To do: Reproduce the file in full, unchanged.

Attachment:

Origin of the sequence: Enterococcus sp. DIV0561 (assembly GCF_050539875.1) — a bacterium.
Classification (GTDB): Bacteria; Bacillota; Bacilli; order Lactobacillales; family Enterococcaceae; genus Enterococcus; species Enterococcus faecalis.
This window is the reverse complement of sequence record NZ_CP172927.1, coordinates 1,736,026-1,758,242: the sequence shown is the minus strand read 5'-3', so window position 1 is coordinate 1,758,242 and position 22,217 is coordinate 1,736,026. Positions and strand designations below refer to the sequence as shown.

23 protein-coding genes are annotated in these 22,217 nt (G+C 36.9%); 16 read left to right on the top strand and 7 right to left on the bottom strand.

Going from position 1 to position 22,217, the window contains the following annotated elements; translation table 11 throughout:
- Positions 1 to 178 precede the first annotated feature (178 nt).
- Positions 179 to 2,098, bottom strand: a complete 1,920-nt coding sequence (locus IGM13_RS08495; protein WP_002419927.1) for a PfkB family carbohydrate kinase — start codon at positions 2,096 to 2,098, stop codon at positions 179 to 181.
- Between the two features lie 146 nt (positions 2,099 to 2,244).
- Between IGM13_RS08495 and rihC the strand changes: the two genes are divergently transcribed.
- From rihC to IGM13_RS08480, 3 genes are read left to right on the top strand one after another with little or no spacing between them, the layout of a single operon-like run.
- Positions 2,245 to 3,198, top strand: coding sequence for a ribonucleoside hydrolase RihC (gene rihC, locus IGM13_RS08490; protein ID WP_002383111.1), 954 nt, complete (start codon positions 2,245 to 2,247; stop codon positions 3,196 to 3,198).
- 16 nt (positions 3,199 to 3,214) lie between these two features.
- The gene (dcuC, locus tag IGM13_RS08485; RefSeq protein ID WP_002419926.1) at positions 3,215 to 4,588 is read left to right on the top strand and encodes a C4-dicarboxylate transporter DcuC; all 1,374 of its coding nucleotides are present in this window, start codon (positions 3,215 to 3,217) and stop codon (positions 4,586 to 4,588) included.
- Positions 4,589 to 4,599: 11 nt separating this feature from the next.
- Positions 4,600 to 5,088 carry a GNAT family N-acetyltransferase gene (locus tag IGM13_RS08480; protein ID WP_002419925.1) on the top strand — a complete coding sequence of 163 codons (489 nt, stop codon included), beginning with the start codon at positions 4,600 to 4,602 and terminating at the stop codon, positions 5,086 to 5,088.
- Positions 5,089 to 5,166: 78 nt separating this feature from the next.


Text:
Origin of the sequence: Enterococcus sp. DIV0561 (assembly GCF_050539875.1) — a bacterium.
Classification (GTDB): Bacteria; Bacillota; Bacilli; order Lactobacillales; family Enterococcaceae; genus Enterococcus; species Enterococcus faecalis.
This window is the reverse complement of sequence record NZ_CP172927.1, coordinates 1,736,026-1,758,242: the sequence shown is the minus strand read 5'-3', so window position 1 is coordinate 1,758,242 and position 22,217 is coordinate 1,736,026. Positions and strand designations below refer to the sequence as shown.

23 protein-coding genes are annotated in these 22,217 nt (G+C 36.9%); 16 read left to right on the top strand and 7 right to left on the bottom strand.

Going from position 1 to position 22,217, the window contains the following annotated elements; translation table 11 throughout:
- Positions 1 to 178 precede the first annotated feature (178 nt).
- Positions 179 to 2,098, bottom strand: a complete 1,920-nt coding sequence (locus IGM13_RS08495; protein WP_002419927.1) for a PfkB family carbohydrate kinase — start codon at positions 2,096 to 2,098, stop codon at positions 179 to 181.
- Between the two features lie 146 nt (positions 2,099 to 2,244).
- Between IGM13_RS08495 and rihC the strand changes: the two genes are divergently transcribed.
- From rihC to IGM13_RS08480, 3 genes are read left to right on the top strand one after another with little or no spacing between them, the layout of a single operon-like run.
- Positions 2,245 to 3,198, top strand: coding sequence for a ribonucleoside hydrolase RihC (gene rihC, locus IGM13_RS08490; protein ID WP_002383111.1), 954 nt, complete (start codon positions 2,245 to 2,247; stop codon positions 3,196 to 3,198).
- 16 nt (positions 3,199 to 3,214) lie between these two features.
- The gene (dcuC, locus tag IGM13_RS08485; RefSeq protein ID WP_002419926.1) at positions 3,215 to 4,588 is read left to right on the top strand and encodes a C4-dicarboxylate transporter DcuC; all 1,374 of its coding nucleotides are present in this window, start codon (positions 3,215 to 3,217) and stop codon (positions 4,586 to 4,588) included.
- Positions 4,589 to 4,599: 11 nt separating this feature from the next.
- Positions 4,600 to 5,088 carry a GNAT family N-acetyltransferase gene (locus tag IGM13_RS08480; protein ID WP_002419925.1) on the top strand — a complete coding sequence of 163 codons (489 nt, stop codon included), beginning with the start codon at positions 4,600 to 4,602 and terminating at the stop codon, positions 5,086 to 5,088.
- Positions 5,089 to 5,166: 78 nt separating this feature from the next.